Alabama Creates A New Association To Fight Salvage Legislation

The 2014 legislative session just kicked off for more than 20 states and bills harmful to the auto recycling industry are already on agendas. ARA and the auto recycling community continually fight bills like salvage procurement across the United States and Alabama is no exception.

In 2013 a bill to do away with buyer identification cards at salvage pools was rumored to be re-submitted to Alabama’s legislature. The state’s auto recyclers couldn’t let a bill like this go through, but they didn’t have a legal leg to stand on. “The companies behind the bill could fight us if we didn’t have an association,” explained Chad Counselman, owner of Counselman Automotive Recycling in Mobile, Ala. “We needed to get an association formed so we could legally battle this new law.”

Thestate’s auto recycling association, the Alabama Automotive Dismantlers & Recyclers Association (AADRA) had been dormant for nearly 20 years. It got a brief resuscitation in 2009 when Counselman and others fought SB 193 – which would have opened the availability of non-repairable, salvage titled vehicles to unlicensed individuals - but AADRA died when the bill did.

When the news of a possible, new bill spread, Counselman knew it was time for a new Alabama association, but he didn’t know what steps to go through until he bumped into Sandy Blalock at an event at Butler Auto Recycling, Inc. in Pensacola, Fla. Blalock, former owner of Capo’s Truck & Auto Parts, Inc. in Albuquerque, N.M. and an ARA past president, now runs Blalock Consulting and helps auto recyclers across the country develop strong state associations.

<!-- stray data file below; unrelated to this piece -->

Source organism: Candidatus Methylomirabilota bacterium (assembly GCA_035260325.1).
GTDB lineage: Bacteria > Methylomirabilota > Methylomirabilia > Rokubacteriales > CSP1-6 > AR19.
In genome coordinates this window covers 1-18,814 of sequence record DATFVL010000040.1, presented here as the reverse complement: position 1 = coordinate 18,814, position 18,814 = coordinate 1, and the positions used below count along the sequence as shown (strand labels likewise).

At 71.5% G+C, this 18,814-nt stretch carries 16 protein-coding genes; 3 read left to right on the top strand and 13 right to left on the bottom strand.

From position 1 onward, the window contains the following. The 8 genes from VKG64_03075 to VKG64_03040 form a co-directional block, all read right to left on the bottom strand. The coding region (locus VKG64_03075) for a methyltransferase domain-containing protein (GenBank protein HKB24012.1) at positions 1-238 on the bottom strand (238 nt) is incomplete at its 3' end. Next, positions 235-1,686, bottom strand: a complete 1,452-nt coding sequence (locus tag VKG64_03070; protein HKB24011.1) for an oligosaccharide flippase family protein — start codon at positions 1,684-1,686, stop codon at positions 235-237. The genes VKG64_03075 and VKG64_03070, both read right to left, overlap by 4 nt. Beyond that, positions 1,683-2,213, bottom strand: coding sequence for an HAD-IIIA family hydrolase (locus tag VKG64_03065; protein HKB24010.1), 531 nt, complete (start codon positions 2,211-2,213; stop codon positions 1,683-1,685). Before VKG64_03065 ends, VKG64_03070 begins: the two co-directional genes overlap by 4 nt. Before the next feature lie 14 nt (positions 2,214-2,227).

“She took the bull by the horns and two weeks later, we were a legal association,” stated Counselman. The Alabama Automotive Recyclers Association (AARA, was formed in late summer of 2013. Counselman said David Parde of the U.S. Competitive Car Parts Alliance; Ray Colas with LKQ; and Jessica Thomas, director of State Government and Grassroots Affairs for ARA; were also instrumental in getting AARA off the ground. In fact Thomas created AARA’s website free-of-charge.

Counselman contacted all of the yards in the state, many of which were former AADRA members. Twenty-five yards sent in $200 dollars. The new association also had money left over from AADRA, which the Counselman’s babysat for 18 years (Counselman’s father, Ed Counselman was AADRA president for 10 years). Counselman put all the money in a bank, called all the new members and voted on a board by proxy. Counselman is president and treasurer, Colas is vice president and Rob May, owner of Wagnon Auto Parts in Montgomery, Ala., serves as secretary.

One of the main goals of the new AARA is to educate Alabama state legislative members about the auto recycling industry so they understand why salvage procurement bills are so devastating. For the initial event, Counselman invited local state legislative members and yards to his Spanish Fort, Ala. facility. Then John Davis of B And D Auto Parts hosted a similar event in Birmingham, Ala. An event in Huntsville, Ala. is next on the schedule.

“These legislative members don’t have a clue about our industry unless we tell them,” Counselman stressed. This is especially important to help combat any new salvage procurements bill slated to be introduced in the 2014 session. Counselman said LKQ has hired a lobbyist, Greg Jones, to help AARA stay on top of it. While a new bill is potentially bad news for the industry, it does help fuel the association.

“In order for these guys to join the issue, there has to be a pressing problem,” Counselman admitted. “It takes a challenge to motivate everyone.” Alabama recyclers can join AARA by visiting the website,

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